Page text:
NRM! No-reward marker

I will try to analyze what really stays behind No Reward Markers and how they work. Concepts like NRM are very popular in dog training world. They are considered effective because in use for ages and no one ever questions them. They just work, based on common knowledge.

At the beginning I will give you some examples I found online, on what people consider NRM to be:
– “signal informing the dog he made an error”
– “signal informing the dog that he should try harder next time”
– “words like wrong! ,again! , uh uh (…) informing the dog he has done something poorly, in a sloppy way”

Before we go further I will explain few terms that appear in the article:

1. Operant learning – ability to learn through consequences
2. ABC three term contingency. A – antecedent stimuli preceding the behavior, B – behavior, C – consequence. Three term operant contingency
3. Reinforcement and punishment – two main types of consequences in operant learning. Both punishment and reinforcement are divided into 2 more types: unconditioned, conditioned.
4. Extinction – or more correctly operant extinction. Is the process by which a previously reinforced behavior is weakened by withholding reinforcement.
5. Frustration – function of extinction
6. Resurgence – reappearance of a previously extinguished behavior, during the extinction of a more recently reinforced behavior.
7. Intermittent schedule of reinforcement – Schedule of reinforcement in which some but not all occurrences of behavior produce reinforcement. Less prone to extinction.


“Non-Reward Marker” let’s start from the word reward, because it is here, where we will encounter first challenge. Word reward implies unscientific attitude.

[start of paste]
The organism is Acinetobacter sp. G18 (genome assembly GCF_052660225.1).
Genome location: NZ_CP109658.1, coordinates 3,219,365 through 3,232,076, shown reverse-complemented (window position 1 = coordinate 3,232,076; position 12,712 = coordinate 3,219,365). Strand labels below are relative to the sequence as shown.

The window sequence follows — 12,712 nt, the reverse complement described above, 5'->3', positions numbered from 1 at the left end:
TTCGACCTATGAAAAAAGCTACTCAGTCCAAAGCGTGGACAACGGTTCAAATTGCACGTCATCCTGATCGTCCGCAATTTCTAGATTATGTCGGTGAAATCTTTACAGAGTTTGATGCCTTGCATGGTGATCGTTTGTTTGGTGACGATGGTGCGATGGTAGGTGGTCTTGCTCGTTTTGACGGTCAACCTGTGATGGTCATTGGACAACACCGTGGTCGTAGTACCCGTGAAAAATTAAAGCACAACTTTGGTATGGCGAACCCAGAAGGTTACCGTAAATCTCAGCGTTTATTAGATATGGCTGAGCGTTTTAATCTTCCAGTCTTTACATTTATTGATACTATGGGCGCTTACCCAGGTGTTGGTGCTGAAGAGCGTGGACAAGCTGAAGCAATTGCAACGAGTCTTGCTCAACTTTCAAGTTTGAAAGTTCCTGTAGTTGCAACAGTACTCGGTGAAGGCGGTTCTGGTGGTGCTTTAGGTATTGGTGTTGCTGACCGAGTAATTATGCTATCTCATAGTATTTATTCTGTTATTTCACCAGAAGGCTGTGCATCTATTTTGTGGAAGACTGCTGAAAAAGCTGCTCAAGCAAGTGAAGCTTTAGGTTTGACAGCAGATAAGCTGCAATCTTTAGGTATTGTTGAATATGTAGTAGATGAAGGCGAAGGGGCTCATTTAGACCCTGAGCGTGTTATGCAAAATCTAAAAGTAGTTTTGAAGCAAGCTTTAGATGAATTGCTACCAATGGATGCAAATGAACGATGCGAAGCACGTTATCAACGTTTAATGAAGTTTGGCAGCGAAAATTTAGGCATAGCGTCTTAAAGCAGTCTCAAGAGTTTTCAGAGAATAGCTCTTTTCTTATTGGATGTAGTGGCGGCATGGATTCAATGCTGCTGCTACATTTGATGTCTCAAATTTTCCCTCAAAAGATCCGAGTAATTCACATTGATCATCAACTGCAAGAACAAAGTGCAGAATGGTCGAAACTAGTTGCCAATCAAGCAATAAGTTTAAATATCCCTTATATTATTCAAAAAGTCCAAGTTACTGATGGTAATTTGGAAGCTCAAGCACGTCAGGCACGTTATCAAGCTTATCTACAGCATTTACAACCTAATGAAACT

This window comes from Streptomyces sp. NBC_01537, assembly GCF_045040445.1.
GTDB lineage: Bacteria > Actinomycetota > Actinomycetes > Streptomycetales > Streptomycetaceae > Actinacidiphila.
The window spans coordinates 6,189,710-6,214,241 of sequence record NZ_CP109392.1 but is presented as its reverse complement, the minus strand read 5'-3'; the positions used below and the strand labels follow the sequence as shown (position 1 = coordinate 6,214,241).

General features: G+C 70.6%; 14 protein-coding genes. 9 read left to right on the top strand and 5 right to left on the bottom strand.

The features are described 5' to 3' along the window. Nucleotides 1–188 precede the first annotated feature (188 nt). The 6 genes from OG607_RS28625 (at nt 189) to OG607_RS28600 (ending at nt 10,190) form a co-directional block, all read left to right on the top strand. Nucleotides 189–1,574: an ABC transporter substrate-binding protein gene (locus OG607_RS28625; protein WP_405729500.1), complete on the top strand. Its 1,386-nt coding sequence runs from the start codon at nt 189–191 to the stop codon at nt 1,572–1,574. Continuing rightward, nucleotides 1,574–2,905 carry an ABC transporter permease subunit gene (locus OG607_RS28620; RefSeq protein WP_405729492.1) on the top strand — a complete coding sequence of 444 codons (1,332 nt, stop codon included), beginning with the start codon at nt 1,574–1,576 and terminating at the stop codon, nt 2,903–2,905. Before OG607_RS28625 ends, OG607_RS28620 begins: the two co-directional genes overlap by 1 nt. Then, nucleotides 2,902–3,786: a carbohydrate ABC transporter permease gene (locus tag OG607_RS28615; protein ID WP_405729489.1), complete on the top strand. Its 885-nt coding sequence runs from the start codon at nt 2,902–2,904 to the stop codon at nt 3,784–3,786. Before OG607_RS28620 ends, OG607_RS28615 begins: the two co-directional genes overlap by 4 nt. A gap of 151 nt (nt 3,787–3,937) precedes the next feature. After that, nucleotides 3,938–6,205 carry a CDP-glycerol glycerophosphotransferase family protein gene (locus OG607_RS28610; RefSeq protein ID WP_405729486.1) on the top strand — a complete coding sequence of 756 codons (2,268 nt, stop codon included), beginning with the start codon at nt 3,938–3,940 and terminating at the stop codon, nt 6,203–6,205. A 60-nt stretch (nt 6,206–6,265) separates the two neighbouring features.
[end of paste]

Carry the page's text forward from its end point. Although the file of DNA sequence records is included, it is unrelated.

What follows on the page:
According to the dictionary definition:
Reward – “a thing given in recognition of service, effort, or achievement”. The correct term we should use here is reinforcement.
Is it really necessary to pay attention to the words we use? Of course, because the way we name certain things defines how we perceive them and what we really know about them.
When we read reinforcement, it encourages us to learn about operant conditioning. It makes us see and think in a certain, scientific way and pushes us to understand how and what we using while working with dogs.
There are many topic covered in this article. I know some are not explained enough, but I tried not to diverse from the main subject. In future I will go back to more important ones in another blog.
Let’s start with reinforcement. Why it’s the correct word to use?
Because working with dogs and teaching them new behaviors, for the most part, we use rules of operant learning. It is based on assumptions that we (dogs, humans, cats, rats, horses) learn through consequences that occur in the environment.